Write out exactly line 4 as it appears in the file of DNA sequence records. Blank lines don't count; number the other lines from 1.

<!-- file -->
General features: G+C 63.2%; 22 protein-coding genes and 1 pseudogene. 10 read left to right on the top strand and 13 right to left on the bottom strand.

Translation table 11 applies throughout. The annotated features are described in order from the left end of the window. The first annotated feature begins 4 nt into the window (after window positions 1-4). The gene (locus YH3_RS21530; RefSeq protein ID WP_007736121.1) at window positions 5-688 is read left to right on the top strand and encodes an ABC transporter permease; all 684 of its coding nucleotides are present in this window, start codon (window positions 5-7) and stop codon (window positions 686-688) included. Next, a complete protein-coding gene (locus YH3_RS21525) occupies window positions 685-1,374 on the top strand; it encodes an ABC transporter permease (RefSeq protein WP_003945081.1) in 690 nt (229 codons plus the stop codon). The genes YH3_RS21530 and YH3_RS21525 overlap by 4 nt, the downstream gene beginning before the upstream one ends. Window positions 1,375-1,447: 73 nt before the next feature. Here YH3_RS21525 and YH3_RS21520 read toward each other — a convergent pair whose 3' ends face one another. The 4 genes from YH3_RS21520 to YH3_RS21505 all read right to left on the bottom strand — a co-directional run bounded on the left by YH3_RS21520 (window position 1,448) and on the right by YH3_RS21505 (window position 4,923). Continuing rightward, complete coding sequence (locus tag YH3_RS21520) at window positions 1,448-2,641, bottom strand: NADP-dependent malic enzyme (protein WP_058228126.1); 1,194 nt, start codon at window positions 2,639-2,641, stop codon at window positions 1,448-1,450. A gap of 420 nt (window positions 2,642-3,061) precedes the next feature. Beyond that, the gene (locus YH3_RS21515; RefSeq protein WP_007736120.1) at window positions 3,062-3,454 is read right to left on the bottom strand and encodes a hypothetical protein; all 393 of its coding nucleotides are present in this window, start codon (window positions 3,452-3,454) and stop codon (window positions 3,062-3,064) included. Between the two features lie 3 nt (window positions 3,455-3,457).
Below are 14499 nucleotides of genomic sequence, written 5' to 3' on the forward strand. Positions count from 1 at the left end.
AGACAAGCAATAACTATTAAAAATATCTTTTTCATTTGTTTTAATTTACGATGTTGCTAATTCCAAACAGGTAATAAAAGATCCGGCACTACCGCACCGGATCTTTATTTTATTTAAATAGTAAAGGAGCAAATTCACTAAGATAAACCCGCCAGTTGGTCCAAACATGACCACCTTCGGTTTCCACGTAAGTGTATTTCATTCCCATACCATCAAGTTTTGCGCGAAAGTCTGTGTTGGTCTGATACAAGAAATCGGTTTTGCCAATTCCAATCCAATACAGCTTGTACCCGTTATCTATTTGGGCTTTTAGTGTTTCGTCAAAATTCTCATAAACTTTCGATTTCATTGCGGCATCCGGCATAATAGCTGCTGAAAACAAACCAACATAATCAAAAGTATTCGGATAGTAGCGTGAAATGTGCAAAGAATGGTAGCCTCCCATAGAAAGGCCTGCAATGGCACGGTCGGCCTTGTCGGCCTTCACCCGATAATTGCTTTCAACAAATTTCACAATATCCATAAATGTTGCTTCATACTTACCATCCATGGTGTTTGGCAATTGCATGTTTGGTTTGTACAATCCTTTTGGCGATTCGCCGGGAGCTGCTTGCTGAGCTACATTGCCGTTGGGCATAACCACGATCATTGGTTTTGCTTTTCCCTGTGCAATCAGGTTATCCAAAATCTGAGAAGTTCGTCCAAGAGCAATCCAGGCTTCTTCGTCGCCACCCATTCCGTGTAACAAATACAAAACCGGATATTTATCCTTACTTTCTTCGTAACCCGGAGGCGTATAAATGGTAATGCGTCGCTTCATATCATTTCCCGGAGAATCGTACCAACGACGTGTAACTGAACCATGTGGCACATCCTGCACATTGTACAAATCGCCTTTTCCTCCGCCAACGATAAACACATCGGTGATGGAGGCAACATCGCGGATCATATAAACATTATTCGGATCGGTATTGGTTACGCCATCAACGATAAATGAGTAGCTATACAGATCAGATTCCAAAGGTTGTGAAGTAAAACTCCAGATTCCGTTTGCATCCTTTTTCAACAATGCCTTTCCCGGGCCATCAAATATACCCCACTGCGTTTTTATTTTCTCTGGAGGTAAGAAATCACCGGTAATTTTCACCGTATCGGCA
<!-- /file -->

AGACAAGCAATAACTATTAAAAATATCTTTTTCATTTGTTTTAATTTACGATGTTGCTAATTCCAAACAGGTAATAAAAGATCCGGCACTACCGCACCGGATCTTTATTTTATTTAAATAGTAAAGGAGCAAATTCACTAAGATAAACCCGCCAGTTGGTCCAAACATGACCACCTTCGGTTTCCACGTAAGTGTATTTCATTCCCATACCATCAAGTTTTGCGCGAAAGTCTGTGTTGGTCTGATACAAGAAATCGGTTTTGCCAATTCCAATCCAATACAGCTTGTACCCGTTATCTATTTGGGCTTTTAGTGTTTCGTCAAAATTCTCATAAACTTTCGATTTCATTGCGGCATCCGGCATAATAGCTGCTGAAAACAAACCAACATAATCAAAAGTATTCGGATAGTAGCGTGAAATGTGCAAAGAATGGTAGCCTCCCATAGAAAGGCCTGCAATGGCACGGTCGGCCTTGTCGGCCTTCACCCGATAATTGCTTTCAACAAATTTCACAATATCCATAAATGTTGCTTCATACTTACCATCCATGGTGTTTGGCAATTGCATGTTTGGTTTGTACAATCCTTTTGGCGATTCGCCGGGAGCTGCTTGCTGAGCTACATTGCCGTTGGGCATAACCACGATCATTGGTTTTGCTTTTCCCTGTGCAATCAGGTTATCCAAAATCTGAGAAGTTCGTCCAAGAGCAATCCAGGCTTCTTCGTCGCCACCCATTCCGTGTAACAAATACAAAACCGGATATTTATCCTTACTTTCTTCGTAACCCGGAGGCGTATAAATGGTAATGCGTCGCTTCATATCATTTCCCGGAGAATCGTACCAACGACGTGTAACTGAACCATGTGGCACATCCTGCACATTGTACAAATCGCCTTTTCCTCCGCCAACGATAAACACATCGGTGATGGAGGCAACATCGCGGATCATATAAACATTATTCGGATCGGTATTGGTTACGCCATCAACGATAAATGAGTAGCTATACAGATCAGATTCCAAAGGTTGTGAAGTAAAACTCCAGATTCCGTTTGCATCCTTTTTCAACAATGCCTTTCCCGGGCCATCAAATATACCCCACTGCGTTTTTATTTTCTCTGGAGGTAAGAAATCACCGGTAATTTTCACCGTATCGGCA